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A Sobering New Report on Alcohol-Related Deaths
With Fourth of July just around the corner, Americans are gearing up for celebrations and fireworks. Though alcohol often flows freely at Independence Day parties, the negative effects of these beverages are felt year-round.
A sobering new study from the Centers for Disease Control and Prevention (CDC) drives that point home, noting that excessive drinking is now the fourth leading preventable cause of death in the United States.
The study was conducted using data from 2006 through 2010. According to the CDC, one out of every 10 deaths in the United States is caused by alcohol. That equals almost 88,000 deaths per year. The authors go on to estimate alcohol abuse shortened the lives of those who died by at least 30 years.
“One out of every 10 deaths in the United States is caused by alcohol.
Chronic Alcohol Abuse vs. Binge Drinking
The CDC’s report showed some startling differences between long-term alcohol abuse and the trend of binge drinking. Chronic alcohol abuse is defined as 15 or more drinks per week for men and eight or more drinks per week for women. Binge drinking, on the other hand, is defined as men who have five or more drinks at one time or women who consume four or more drinks at one time.
From all accounts, it would appear that binge drinking is on the rise. While excessive alcohol abuse costs the country about $223.5 billion each year, binge drinking accounts for a staggering 70 percent of those costs. In fact, the CDC released a 2012 report that found an estimated 38 million Americans were binge drinkers, most of them between the ages of 18 to 34.
Chronic alcohol abuse is defined as 15 or more drinks per week for men and eight or more drinks per week for women.
“It is striking to see most of the costs of excessive drinking in states and D.C. are due to binge drinking, which is reported by about 18 percent of U.S. adults,” report author Dr. Robert Brewer, alcohol program lead at CDC, said.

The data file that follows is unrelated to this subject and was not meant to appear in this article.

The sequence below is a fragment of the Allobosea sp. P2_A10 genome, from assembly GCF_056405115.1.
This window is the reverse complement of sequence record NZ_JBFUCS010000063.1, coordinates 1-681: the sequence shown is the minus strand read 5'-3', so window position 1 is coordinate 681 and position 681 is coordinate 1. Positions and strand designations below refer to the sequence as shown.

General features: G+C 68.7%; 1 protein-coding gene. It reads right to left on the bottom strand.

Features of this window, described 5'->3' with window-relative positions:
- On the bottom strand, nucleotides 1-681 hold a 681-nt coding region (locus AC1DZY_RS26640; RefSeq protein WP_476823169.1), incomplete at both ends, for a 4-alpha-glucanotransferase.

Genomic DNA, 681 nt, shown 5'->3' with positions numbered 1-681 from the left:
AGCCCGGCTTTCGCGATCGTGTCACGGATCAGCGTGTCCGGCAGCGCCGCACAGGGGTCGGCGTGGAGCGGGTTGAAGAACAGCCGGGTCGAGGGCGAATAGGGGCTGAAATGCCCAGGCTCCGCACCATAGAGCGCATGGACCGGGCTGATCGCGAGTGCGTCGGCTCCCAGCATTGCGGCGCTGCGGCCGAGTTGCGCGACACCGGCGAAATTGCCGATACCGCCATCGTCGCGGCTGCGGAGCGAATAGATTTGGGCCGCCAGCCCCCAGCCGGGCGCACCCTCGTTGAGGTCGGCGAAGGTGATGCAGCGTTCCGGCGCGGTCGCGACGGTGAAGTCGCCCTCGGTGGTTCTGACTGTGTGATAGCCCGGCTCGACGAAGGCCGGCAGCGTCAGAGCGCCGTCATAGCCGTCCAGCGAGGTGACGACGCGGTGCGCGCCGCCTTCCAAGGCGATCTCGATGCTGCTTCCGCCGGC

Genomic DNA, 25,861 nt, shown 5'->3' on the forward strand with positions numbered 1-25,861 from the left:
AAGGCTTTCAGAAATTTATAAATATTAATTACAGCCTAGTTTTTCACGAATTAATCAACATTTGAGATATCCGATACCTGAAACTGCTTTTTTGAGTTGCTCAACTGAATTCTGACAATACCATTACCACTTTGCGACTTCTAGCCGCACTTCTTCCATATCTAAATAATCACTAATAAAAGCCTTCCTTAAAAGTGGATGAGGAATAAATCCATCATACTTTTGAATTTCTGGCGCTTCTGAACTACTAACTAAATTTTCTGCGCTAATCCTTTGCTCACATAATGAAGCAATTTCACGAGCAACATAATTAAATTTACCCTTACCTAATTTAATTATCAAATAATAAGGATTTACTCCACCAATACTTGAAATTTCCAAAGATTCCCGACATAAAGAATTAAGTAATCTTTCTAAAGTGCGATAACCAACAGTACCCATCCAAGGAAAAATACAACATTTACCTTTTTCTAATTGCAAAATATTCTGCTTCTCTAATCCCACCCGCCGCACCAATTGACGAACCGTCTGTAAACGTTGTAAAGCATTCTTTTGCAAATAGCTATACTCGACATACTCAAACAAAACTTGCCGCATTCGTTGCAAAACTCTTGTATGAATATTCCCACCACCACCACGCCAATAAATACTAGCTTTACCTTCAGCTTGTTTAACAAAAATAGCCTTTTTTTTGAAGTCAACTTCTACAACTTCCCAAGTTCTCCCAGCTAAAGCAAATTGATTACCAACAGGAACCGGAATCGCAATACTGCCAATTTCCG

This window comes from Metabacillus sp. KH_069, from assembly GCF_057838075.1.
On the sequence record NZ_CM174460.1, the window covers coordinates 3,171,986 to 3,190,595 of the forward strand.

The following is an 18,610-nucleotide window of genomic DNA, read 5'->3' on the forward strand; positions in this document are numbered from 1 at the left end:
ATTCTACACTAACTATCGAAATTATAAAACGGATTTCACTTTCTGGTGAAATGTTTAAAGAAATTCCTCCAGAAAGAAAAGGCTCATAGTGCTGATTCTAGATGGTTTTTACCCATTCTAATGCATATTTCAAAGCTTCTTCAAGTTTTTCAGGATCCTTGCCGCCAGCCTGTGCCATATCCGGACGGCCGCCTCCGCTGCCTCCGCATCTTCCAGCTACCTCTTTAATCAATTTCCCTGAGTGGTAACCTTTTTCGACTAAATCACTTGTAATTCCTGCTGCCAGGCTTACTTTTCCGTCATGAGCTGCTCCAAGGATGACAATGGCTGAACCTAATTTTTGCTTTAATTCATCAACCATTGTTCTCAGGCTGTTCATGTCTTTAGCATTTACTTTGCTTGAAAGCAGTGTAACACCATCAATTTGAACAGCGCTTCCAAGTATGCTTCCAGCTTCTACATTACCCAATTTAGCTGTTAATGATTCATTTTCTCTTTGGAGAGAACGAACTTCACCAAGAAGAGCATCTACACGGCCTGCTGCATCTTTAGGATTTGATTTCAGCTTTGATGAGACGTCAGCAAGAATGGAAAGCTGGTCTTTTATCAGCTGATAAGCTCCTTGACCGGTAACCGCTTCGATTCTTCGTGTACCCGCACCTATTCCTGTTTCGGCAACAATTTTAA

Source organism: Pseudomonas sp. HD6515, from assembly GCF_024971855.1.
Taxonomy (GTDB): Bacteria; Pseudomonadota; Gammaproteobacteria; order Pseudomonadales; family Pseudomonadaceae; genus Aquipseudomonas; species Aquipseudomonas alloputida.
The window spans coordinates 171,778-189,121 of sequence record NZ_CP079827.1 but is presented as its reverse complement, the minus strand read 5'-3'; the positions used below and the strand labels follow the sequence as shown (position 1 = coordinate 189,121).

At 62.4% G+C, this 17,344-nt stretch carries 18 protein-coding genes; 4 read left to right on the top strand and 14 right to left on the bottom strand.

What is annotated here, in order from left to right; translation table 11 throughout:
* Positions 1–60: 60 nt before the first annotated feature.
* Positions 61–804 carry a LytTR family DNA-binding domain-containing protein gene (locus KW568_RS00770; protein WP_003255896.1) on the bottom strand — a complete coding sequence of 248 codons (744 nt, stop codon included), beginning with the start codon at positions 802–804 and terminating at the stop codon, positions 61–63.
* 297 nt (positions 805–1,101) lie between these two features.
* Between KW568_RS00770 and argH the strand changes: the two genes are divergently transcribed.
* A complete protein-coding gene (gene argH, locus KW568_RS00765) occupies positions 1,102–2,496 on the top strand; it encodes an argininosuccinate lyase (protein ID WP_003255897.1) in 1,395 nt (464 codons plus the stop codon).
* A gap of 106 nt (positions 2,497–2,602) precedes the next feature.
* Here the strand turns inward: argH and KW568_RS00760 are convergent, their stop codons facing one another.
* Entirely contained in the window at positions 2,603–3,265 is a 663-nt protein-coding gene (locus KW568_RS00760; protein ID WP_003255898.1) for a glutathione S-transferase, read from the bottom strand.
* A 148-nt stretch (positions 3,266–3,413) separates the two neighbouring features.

Important Factors to Consider
There are some obvious factors at play when evaluating the effects of alcohol abuse and binge drinking. Two of those include:
Gender: According to the CDC’s report, men make up 71 percent of all alcohol-related deaths. Males tend to drink more, drive while intoxicated, and are involved in homicides. While men face these risks, women are more likely to suffer alcohol-related illnesses. Females easily absorb alcohol into the bloodstream, quickly increasing blood alcohol levels. Pregnant women face added risks, including babies experiencing fetal alcohol disorders or sudden infant death syndrome.
Location: Some states have a much bigger issue with alcohol-related deaths than do others. For example, New Mexico, Montana, and Wyoming show an average 16 percent of deaths in the 20-to-64 age range are caused by alcohol. States like Maryland, New York, Ohio, and Indiana, on the other hand, experience much lower deaths caused by alcohol.
If you or someone you love is struggling from alcohol abuse, take action and learn about alcoholism treatment options to fit your needs. Call 1-888-366-3510 and speak with a helpful recovery professional today.
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